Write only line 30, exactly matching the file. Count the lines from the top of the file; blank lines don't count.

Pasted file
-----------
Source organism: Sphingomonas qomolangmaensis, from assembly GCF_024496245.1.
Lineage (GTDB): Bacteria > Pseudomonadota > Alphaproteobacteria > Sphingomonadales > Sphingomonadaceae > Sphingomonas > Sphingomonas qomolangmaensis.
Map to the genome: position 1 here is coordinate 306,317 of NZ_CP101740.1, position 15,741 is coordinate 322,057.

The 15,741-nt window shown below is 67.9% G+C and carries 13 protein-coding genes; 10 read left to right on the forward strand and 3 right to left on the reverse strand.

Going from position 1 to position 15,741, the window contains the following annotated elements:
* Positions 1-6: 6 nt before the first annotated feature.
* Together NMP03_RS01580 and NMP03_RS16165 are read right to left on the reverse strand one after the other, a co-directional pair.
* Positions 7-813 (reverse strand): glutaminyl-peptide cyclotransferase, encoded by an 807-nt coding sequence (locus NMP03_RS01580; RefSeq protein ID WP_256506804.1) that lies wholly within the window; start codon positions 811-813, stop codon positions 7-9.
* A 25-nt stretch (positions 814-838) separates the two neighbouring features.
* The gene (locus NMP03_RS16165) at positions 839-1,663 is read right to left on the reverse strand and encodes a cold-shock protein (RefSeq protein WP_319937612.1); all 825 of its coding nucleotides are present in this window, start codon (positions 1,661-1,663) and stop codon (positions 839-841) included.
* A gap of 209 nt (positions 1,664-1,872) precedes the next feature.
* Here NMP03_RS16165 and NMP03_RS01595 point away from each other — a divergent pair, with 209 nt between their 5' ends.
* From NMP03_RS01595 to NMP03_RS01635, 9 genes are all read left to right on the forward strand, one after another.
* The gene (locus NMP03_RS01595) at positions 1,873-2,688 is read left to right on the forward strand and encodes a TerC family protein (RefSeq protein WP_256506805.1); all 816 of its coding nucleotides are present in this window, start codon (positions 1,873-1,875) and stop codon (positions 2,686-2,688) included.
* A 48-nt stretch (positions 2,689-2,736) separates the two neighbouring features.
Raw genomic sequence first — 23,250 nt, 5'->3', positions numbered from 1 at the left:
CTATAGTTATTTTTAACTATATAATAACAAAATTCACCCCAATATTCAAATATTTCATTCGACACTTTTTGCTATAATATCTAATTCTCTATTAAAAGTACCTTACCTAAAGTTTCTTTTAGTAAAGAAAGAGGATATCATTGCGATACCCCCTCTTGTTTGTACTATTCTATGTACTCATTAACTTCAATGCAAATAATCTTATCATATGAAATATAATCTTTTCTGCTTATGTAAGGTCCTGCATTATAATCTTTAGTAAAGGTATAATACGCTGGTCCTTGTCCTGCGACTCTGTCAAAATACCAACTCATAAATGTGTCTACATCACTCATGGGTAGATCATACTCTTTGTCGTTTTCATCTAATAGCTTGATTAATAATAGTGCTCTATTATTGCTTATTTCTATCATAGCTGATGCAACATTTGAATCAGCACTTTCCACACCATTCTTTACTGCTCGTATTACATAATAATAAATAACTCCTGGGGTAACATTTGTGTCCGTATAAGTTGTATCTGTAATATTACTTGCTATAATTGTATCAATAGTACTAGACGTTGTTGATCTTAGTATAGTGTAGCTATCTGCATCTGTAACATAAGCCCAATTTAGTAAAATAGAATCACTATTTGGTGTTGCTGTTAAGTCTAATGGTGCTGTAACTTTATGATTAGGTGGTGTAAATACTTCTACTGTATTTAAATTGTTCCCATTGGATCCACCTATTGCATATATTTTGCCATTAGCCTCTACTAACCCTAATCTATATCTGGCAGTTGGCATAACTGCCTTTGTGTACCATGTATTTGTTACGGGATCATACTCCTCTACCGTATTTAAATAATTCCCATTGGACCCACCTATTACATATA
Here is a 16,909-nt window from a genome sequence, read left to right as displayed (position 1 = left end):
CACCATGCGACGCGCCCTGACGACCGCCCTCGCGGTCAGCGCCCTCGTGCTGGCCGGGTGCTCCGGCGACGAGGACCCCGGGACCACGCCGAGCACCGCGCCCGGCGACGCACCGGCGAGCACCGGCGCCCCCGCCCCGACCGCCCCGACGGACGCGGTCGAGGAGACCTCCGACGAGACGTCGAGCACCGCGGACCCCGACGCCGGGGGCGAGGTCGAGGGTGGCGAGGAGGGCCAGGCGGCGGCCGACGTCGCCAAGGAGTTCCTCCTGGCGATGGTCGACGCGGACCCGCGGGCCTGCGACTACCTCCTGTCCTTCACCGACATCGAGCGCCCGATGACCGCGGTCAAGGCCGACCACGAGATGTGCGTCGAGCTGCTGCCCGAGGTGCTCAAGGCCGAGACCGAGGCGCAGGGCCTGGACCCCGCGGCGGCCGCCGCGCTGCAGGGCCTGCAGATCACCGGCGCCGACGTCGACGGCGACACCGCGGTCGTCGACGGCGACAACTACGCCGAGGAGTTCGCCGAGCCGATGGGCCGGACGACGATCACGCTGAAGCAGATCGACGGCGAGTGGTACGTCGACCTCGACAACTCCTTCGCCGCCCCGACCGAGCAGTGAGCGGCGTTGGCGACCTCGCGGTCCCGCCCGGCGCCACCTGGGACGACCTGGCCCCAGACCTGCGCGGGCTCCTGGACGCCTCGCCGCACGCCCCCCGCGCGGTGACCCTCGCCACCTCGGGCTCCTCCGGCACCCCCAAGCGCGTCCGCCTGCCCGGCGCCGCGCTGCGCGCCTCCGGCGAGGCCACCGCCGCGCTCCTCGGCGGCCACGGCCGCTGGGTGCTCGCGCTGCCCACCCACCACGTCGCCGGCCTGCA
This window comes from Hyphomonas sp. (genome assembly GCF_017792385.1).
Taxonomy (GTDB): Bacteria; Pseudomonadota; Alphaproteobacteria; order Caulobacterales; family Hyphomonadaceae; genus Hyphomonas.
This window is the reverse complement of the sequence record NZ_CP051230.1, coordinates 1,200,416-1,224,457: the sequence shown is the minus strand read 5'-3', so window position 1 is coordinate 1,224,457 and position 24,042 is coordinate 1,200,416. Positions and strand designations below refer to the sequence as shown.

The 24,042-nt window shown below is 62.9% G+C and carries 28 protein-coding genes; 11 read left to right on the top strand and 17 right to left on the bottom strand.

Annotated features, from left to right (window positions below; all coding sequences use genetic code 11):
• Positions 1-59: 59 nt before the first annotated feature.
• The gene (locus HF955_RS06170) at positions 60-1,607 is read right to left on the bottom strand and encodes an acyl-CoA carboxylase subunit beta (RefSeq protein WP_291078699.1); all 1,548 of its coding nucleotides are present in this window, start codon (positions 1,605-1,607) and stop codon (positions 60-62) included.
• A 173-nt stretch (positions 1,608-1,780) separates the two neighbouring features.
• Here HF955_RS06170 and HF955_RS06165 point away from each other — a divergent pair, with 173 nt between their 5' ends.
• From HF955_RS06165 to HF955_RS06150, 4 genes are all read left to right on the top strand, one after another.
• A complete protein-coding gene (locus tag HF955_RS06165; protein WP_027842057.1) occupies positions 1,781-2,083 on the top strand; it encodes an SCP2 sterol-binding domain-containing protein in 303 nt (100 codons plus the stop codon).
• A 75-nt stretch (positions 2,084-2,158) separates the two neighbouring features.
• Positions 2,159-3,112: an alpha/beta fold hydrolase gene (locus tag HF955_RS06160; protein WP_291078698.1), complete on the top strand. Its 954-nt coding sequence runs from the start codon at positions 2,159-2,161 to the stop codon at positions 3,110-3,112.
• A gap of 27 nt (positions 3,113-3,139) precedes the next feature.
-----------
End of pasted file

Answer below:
• A complete protein-coding gene (locus tag HF955_RS06165; protein WP_027842057.1) occupies positions 1,781-2,083 on the top strand; it encodes an SCP2 sterol-binding domain-containing protein in 303 nt (100 codons plus the stop codon).